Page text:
How to Write Your Best Self-Assessment

When it comes time for your quarterly or annual review, your supervisor will likely ask you to write an assessment of your work. This is not a time to be humble, says executive coach and author Peggy Klaus. It’s critical that you highlight what you’ve accomplished, she says, because “the days of your boss advocating for you in a way they once did, or you would like them to, are pretty much over.”

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“Given the constant changes — mergers, management shifts, downsizing — you simply must let people in the organization know who you are and what you are accomplishing,” she says. Otherwise, you could easily be passed over when it comes to promotions — or worse, when your company is determining its superstars during a round of layoffs. And even if you keep your boss updated on your day-to-day activities, she says, you’ll want to stand out in the eyes of those further up the chain, because, after all, “your direct supervisor could be gone tomorrow.”

Writing a strong self-assessment that emphasizes all your accomplishments requires you to think about your achievements throughout the year, not just during your company’s review period. Here are five ways to get ready to write your best self-assessment — and get the recognition you deserve.

Document Every Accomplishment
Your self-assessment is an opportunity to remind your boss of your value to the team. Even if you interact with your boss every day, they probably don’t know everything you are doing or what you’ve gotten done at the end of each week.

Keep a running list of goals you’ve met, obstacles you’ve overcome, and positive comments from colleagues, bosses, and clients, Klaus says. You should collect these tidbits on a daily or weekly basis. Do not assume you’ll remember them. You won’t.

Don’t forget to include any coaching or managing you’ve done to help your team succeed, Klaus says. It’s easy to leave yourself out when you debrief your boss about a project you led and focus on what everyone else did. Your boss won’t know that you persuaded the team to finish writing a report three days early because the client was going on vacation unless you say it explicitly.

Find Out What Matters Most to Your Boss or Company
After keeping track of your accomplishments all year, you’ll probably have quite a list. Narrow it down by focusing on the work and projects that are most important to your boss and organization, not just the ones that matter most to you, says Kathleen Hajek, vice president at MVP Executive Search and Development. To start, review your job description, she says, and note the key aspects and goals of your position.

Make sure your priorities are in line with your boss’s by writing an outline for your self-assessment and asking for feedback ahead of time, Hajek says. Share the outline with your boss and say, “Here’s what I’m thinking in terms of areas I’d like to talk about during my review. Do you agree? What am I missing?”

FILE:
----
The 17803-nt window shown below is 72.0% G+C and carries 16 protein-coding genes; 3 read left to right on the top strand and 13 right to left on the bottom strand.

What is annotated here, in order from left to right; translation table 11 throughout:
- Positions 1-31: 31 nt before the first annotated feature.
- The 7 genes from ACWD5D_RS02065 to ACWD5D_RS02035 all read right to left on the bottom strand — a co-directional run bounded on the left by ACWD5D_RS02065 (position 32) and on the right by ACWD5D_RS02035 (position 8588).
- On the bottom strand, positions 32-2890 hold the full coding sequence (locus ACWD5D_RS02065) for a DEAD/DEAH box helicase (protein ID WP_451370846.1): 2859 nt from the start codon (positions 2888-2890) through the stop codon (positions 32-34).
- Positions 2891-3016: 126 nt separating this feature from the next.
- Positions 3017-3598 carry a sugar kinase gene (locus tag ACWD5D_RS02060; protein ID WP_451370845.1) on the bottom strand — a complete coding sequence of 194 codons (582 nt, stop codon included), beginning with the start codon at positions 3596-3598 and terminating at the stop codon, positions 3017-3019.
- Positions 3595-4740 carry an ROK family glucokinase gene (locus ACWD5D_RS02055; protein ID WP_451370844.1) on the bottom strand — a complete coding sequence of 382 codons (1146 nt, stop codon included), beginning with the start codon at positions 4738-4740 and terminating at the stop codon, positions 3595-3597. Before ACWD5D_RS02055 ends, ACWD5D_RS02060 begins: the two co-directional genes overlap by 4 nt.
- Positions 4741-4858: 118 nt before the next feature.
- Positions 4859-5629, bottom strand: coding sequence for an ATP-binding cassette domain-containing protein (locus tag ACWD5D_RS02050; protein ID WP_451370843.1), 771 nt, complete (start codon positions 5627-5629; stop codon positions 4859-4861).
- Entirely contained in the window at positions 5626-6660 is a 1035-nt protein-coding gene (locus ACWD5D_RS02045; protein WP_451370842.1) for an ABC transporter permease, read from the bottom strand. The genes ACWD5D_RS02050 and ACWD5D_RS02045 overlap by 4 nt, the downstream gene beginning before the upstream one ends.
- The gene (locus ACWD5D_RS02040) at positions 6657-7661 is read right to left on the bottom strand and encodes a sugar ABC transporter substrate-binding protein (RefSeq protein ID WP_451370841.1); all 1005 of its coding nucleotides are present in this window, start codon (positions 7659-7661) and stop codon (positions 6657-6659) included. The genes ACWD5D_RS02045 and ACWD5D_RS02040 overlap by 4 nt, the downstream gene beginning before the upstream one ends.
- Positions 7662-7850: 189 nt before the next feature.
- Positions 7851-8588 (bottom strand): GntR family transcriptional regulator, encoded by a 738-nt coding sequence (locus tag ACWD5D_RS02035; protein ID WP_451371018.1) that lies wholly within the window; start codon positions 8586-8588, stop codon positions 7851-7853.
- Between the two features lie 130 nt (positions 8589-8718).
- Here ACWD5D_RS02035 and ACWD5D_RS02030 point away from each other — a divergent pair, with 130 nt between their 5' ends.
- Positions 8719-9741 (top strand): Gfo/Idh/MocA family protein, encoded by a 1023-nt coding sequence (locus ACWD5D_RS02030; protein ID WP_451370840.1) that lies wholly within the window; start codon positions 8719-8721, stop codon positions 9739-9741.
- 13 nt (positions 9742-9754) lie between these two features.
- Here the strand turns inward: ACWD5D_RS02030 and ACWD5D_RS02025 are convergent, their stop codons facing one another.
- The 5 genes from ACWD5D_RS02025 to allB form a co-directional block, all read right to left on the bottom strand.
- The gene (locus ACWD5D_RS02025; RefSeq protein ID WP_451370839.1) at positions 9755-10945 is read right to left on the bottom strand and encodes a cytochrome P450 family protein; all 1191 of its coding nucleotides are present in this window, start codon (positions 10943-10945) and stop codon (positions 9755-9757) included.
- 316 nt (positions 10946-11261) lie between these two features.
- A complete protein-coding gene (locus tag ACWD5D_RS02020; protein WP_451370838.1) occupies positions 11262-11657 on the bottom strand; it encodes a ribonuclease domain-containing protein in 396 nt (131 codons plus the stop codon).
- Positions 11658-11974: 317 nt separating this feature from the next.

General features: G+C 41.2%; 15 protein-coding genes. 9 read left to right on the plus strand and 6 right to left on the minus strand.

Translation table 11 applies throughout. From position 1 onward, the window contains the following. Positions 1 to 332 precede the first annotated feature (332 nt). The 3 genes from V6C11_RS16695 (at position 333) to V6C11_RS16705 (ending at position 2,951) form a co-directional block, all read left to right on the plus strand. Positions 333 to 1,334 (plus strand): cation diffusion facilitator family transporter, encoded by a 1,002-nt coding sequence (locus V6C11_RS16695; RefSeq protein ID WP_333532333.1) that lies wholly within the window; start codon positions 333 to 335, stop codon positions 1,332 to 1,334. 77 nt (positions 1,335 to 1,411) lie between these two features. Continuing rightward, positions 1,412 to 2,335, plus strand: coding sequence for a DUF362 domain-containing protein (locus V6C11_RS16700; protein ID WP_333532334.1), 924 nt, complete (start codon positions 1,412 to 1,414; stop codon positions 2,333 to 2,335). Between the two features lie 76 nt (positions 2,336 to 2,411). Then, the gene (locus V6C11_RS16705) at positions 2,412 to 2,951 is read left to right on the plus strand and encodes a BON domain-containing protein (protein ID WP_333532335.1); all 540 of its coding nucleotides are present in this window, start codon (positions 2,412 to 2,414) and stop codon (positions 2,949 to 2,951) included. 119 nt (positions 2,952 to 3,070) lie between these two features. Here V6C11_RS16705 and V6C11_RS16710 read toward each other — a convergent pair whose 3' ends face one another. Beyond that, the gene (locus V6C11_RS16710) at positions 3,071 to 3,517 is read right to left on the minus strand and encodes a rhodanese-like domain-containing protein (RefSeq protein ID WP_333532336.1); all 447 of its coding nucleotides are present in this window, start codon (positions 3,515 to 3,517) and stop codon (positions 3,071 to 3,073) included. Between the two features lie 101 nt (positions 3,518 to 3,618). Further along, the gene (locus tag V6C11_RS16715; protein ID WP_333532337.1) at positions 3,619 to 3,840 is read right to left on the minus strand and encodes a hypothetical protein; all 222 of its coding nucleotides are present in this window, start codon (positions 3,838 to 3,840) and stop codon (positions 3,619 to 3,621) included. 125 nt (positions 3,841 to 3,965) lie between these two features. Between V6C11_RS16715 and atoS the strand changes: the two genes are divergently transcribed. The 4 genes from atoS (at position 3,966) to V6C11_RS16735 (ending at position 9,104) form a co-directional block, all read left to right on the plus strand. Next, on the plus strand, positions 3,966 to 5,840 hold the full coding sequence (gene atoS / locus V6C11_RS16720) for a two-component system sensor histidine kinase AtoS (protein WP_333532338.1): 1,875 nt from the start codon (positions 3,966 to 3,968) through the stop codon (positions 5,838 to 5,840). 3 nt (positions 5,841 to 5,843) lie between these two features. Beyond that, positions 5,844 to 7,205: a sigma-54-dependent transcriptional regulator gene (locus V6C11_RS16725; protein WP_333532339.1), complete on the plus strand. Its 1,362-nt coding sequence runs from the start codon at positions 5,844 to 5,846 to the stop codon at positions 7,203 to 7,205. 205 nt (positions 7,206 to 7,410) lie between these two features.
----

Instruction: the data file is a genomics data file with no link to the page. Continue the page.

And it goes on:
If you don’t want to present a written outline, Klaus suggests asking your boss if there are any topics they want to be absolutely sure are covered during the performance review, and then focus your self-assessment mainly on those topics.

Call In Backup
If you’re struggling with how to frame your assessment, take a minute to think about the characteristics your bring to your job (good listener, reliable, creative thinker) versus what you do at your job, says Melissa Hook Shahbazian, an innovation coach and graphic facilitator at Lime. She recommends checking out the themes outlined in Strength Finders, a leadership tool developed by the Gallup Organization. This will give you another way of looking at your talents as well as language you can use to describe them — beyond the predictable buzzwords.

Before you start writing your self-assessment, Shahbazian suggests asking a trusted colleague or two for feedback. Simple questions such as, “What are my top strengths when we work together?” and “Can you give an example of when you’ve seen me use that strength?” can provide an outside perspective. Quoting what your colleague said about you in your self-assessment also shows leadership that you took the initiative to find out how others perceive you, she says.

Practice Your In-Person Meeting
When you go over your assessment, you might find it uncomfortable to list your achievements face to face. Klaus recommends practicing short, pithy, and entertaining monologues about what you’ve accomplished and plan to achieve at work — either in front of the mirror or with a friend or partner. “Make them conversational so it sounds like a story with examples,” she says. “They need to be said with passion, energy, and delight. It’s not a laundry list of activities.”

And resist the urge to deflect praise, Klaus says. When your boss compliments you on a job well done during your performance review, say, “Thank you. I worked really hard on that. I’m glad you noticed.”

Include Your Career Aspirations
Your supervisor shouldn’t do all the talking during your review. This is your time to let them know where you see yourself over the next five years and ask for their help to get there. You might also consider taking the opportunity to thank your boss for their mentorship or coaching, Klaus says.

“Not only should you advocate for yourself,” says Mary Olson-Menzel, president of MVP Executive Search and Development, “but you should also be a positive reflection on your boss in whatever way you can. If everything is working right, managers should be advocating for their employees’ growth and employees should be doing whatever they can to make their boss and department look good.” If your boss has a sense of where you want to go, they’re in a much better position to make it happen for you.

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